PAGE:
Sometimes legislators can find themselves in water that’s over their heads. Isett fell into the Marianas Trench. He totally botched his job as chairman of the sunset process that scrutinizes state agencies, allowing time to expire with a safety-net bill awaiting action as he dithered over whether to answer questions about it or move for passage; as a result, the session ended in chaos, with the existence of the Texas Department of Transportation, the Texas Department of Insurance, and several other agencies in doubt. He embarrassed not only himself but the entire Legislature.
Betty Brown, Republican, Terrell
For remarking that voters of Asian descent should adopt names that are “easier for Americans to deal with.”
Norma Chávez, Democrat, El Paso
For her petty session-long text-messaging feud with fellow El Pasoan Marisa Marquez over an ethics bill. (“U R on the Dishonorable Mention List!!!”)
David Leibowitz, Democrat, San Antonio
For undermining TxDOT reform efforts with a silly proposal for elected highway commissioners.
Tommy Merritt, Republican, Longview
For having the DPS station a helicopter in his hometown at a cost of $600,000.
Lieutenant Governor David Dewhurst
When press accounts remarked on his absence from the podium during most Senate sessions, he promptly took command of the gavel. And the machinery of government promptly began to sputter, as he carried on multiple conversations and otherwise proved too preoccupied for the task of passing bills. “Thanks a lot,” exasperated senators groused to reporters. Dewhurst was engaged this session—but not with the Legislature. His impending marriage, as well as his possible U.S. Senate race, made him as distracted and unpredictable as a third-grader in desperate need of Ritalin. While he can rightly claim success for his role in finding a windstorm insurance solution and a health care initiative, his leadership and communications weaknesses were on stark display. A prime example occurred during the final weekend, when, standing at the podium, he scolded the House for its work schedule, interrupting himself at one point to take a cell phone call from Straus. A Camp David moment it was not.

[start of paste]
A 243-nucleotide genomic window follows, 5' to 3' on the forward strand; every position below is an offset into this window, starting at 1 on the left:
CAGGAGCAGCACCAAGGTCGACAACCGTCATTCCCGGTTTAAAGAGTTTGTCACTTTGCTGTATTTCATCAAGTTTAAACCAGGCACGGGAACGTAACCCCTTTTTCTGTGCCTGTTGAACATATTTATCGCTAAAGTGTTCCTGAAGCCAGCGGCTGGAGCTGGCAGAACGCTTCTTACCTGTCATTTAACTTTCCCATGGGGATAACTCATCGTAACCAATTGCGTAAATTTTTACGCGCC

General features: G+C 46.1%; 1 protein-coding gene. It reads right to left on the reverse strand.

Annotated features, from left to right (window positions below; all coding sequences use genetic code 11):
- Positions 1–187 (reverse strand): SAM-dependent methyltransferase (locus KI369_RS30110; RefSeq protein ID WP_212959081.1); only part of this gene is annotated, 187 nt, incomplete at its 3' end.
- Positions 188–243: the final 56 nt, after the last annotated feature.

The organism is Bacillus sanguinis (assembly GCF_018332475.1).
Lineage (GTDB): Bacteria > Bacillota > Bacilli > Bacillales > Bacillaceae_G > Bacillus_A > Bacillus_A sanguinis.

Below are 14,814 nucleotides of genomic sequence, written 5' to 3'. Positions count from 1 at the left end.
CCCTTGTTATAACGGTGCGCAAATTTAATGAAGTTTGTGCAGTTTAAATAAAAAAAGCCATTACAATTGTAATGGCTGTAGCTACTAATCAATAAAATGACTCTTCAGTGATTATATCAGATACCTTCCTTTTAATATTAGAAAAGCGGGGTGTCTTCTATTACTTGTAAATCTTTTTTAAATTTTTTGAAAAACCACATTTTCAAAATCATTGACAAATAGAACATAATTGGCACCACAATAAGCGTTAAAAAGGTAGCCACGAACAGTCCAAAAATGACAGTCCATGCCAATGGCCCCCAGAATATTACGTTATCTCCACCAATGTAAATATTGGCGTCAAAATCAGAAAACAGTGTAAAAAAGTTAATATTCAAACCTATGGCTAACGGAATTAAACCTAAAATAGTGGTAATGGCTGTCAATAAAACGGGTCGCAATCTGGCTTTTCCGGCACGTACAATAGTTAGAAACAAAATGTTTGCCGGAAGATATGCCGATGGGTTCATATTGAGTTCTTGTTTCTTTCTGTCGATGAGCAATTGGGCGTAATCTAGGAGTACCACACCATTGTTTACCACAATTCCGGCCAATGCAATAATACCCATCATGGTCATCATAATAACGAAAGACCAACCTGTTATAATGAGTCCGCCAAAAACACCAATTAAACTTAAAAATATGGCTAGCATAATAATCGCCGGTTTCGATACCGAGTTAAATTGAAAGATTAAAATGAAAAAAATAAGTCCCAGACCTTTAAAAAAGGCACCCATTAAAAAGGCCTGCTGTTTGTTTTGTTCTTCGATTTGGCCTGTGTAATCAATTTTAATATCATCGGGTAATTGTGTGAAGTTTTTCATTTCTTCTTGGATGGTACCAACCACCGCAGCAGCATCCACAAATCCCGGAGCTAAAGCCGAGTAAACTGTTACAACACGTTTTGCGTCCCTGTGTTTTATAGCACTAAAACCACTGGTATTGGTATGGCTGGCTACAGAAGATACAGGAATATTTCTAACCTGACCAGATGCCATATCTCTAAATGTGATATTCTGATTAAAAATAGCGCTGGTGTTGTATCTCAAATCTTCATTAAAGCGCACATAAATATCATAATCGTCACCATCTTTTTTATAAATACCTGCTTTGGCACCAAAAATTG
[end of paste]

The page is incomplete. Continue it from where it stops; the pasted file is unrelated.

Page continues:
Governor Rick Perry
Nothing better sums up his performance this session than his itinerary for Thursday May 28. With deadlines bearing down on a fractious Legislature, much of the people’s work still unresolved, he left Austin to attend a fundraiser in Houston for Congressman Michael McCaul, where he presented talk show host Rush Limbaugh with an Honorary Texan Award. From his State of the State address to his secession silliness to sine die, Perry preened for the hard-core Republican base. As for the dirty work at the Capitol, he kept his hands clean. He threatened vetoes or surreptitiously dispatched allies in the House and Senate to kill bills to save him the trouble. His major accomplishment was finding ways to postpone tough decisions—transportation funding, for example—until after the 2010 election.
Schnookie of the Year
38, Democrat, San Antonio
Maybe it’s okay to talk . . . and talk . . . and talk as a freshman on the San Antonio City Council, but it’s not okay in the Texas Legislature, especially if you make repeated